New Brunswick

Union questions consultant's Saint John Transit review during pandemic

The union representing transit workers in Saint John is questioning how a consultant's planned audit of the city's bus system can be completed during a pandemic.

'They're not going to be able to get good data,' says Amalgamated Transit Union representative

The City of Saint John wants to implement up to $1 million in annual cuts to the transit system by the end of this year. (CBC)
The union representing transit workers in Saint John is questioning how a consultant's planned audit of the city's bus system can be completed during a pandemic.

"They're not going to be able to get good data," said Grant Logan, business agent for the Amalgamated Transit Union local. "They need a fully operational service in order to do any sort of an audit."

With businesses closed and large numbers of people working from home, Saint John Transit has been operating a reduced service, with a maximum of nine passengers permitted on each bus.

"There's nobody going to the malls and nobody shopping and nobody going to work," said Logan.

The $100,000 Stantec "transit redesign" was approved by city council on Jan. 27.

The city has approved between $750,000 and $1 million in cuts to the transit system as part of its measures to reduce costs across all departments.

The company is charged with evaluating the performance of the system via "an operational audit of Saint John Transit's service offerings and operations" and returning with a report in July or August.

The consultants began on-the-ground work the week of March 9, riding on buses and consulting directly with transit users. The province's first presumptive case of COVID-19 was announced March 11.

By the following week, companies began to allow employees to work from home.

Stantec engineer Brian Putre addresses an open house on Saint John Transit on March 12. (Connell Smith, CBC)

Even so, Stantec engineer Brian Putre believes the audit can still do its job and be delivered on time using data collected by Saint John Transit on its own in 2019, which will provide a full-year's picture.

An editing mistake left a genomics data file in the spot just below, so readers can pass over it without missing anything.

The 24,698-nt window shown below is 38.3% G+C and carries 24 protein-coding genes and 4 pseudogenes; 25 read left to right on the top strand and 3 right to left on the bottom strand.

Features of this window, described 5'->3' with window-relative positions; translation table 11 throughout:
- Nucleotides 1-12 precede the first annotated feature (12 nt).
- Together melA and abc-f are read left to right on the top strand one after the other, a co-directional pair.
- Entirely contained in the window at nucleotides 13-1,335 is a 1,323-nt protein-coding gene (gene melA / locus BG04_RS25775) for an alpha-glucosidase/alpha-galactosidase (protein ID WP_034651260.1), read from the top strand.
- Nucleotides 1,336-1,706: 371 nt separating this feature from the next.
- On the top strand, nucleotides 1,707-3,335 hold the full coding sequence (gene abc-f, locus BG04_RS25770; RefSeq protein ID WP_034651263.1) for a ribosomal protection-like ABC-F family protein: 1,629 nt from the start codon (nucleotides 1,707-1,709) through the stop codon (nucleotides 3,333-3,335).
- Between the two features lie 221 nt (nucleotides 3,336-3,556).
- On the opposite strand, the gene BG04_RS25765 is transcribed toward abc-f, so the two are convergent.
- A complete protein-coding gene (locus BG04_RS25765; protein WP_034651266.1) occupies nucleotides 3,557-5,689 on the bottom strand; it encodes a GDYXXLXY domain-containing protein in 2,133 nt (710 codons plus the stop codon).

"It would have been nice to have done a few more on-board observations, but the reality of the current situation prevented that," said Putre.

"So it will be important to contextualize the recommendations that come out of this study in a world with COVID 19. But the actual process of what we need to do and the analysis and looking at optimizing efficiency and effectiveness and things of that nature still stays the same."

2nd public open house required

A public open house on the review was held on March 12 at Peel Plaza and about 45 people attended.

Under the terms of the contract for the operational review, a second public forum is to be held mid-July to gather feedback on some of the findings.

Putre said in light of the pandemic that public engagement may now have to be handled differently  possibly online.

Coun. Donna Reardon is city council's representative on the City Transit Commission and also part of a steering committee overseeing the Stantec review.

"I'm confident, yes, that it can work still," said Reardon. "There's a lot of stuff that they can look at, it's not just about the routes. It's about best practices, about trying to build a system and what's the best way to go about tearing that system apart and rebuilding it."

The union is surprised the August deadline for completion of the review is not being pushed back.

Logan said a proper audit of the transit system would consider data trends from a five- or even 10-year period —information that currently does not exist.

About the Author

Connell Smith is a reporter with CBC in Saint John. He can be reached at 632-7726 Connell.smith@cbc.ca

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